The 36th Farmers Day celebration was launched in Accra yesterday on the theme: “Ensuring Agribusiness Development under COVID-19: Opportunities and Challenges.”
The celebration, slated for November 6 at Techiman, the Bono East Regional capital, is expected to honour farmers whose efforts have been the backbone of the country’s economy.
The Minister of Fisheries and Aquaculture Development, Mrs Elizabeth Afoley Quaye, noted that Ghana’s agriculture was transitioning from subsistence and primary production to agribusiness level.
This, according to her, was to boost investment in the sector, create jobs, expand markets, and ensure the competition of goods and services for agriculture.
Touting the numerous visions of the government to reposition agriculture in the country, Mrs Quaye stated that fish landing sites were being constructed in selected communities such as Teshie and Jamestown in the Greater Accra Region; Mumford, Moree, Elmina, Senya Beraku and Winneba in the Central Region; Dixcove and Axim in the Western Region and Keta in the Volta Region.
According to the minister, “these landing sites would provide safe berthing for fishing vessels, including canoes and semi-industrial vessels, as well as provide facilities of improving fish handling and reducing post-harvest losses.”
She added that “300 global multi-purpose mini-tractors and 220 Cabrio compact tractors have been imported to support farming activities to help transform farming from subsistence to agribusiness.”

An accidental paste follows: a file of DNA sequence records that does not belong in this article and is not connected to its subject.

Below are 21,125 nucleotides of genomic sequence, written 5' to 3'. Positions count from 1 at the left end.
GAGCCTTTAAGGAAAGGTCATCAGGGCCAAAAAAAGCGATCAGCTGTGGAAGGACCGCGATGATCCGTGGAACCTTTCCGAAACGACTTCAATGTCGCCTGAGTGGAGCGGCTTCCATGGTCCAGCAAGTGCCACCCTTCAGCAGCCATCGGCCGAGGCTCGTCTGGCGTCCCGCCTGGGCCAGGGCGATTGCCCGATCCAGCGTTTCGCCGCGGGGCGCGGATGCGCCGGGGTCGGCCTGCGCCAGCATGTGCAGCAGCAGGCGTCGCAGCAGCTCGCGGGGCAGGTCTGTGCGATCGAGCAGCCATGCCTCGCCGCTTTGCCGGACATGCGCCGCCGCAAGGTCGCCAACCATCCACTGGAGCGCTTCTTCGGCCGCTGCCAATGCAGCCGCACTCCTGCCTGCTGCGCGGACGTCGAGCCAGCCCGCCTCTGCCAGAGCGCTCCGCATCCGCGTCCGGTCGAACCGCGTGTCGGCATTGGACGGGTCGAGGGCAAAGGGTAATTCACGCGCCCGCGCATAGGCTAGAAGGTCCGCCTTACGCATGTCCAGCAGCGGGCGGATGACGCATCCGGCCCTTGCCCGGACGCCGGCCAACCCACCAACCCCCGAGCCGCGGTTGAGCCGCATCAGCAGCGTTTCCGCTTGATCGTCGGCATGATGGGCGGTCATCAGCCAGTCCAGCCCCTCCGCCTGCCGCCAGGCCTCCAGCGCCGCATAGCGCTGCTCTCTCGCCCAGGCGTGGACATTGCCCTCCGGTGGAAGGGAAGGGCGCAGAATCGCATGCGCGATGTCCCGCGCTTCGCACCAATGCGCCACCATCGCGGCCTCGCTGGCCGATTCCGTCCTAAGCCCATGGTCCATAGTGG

She said her ministry had commenced the implementation of the ‘Aquaculture for Food and Jobs (AFJ)’ as part of the ‘Planting for Food and Jobs’ initiative.
According to her, the AFJ, which targets youth groups, civic organisations and distraught fish farmers, would “increase domestic fish production and create decent job opportunities along the value chain.”
Mrs Quaye said “the challenges and opportunities presented by the COVID-19 pandemic reinforces government’s priority placed on the agriculture sector” and stressed that this had justified the present importance attached to agriculture.
The Minister of State at the Ministry of Food and Agriculture (MOFA), Dr Nurah Gyiele, reiterated the need to organise the event even in the midst of the pandemic because “farmers and fishers remain our first priority.”
Dr Gyiele reiterated that the government had given realistic significance to its pledge of changing the agricultural sector with the introduction of the ‘Planting for Food and Jobs’.
That, he said, had “exceeded expectations as the Food Crop Module focused on increasing productivity of farmers through the supply of subsidised input, effective extension services and the introduction of hybrid and high-yielding seeds for farmers.”
Dr Gyiele called on all stakeholders to generously donate in cash and kind for the successful hosting of the event.
BY ABIGAIL ARTHUR AND JUDITH AZAMACHIE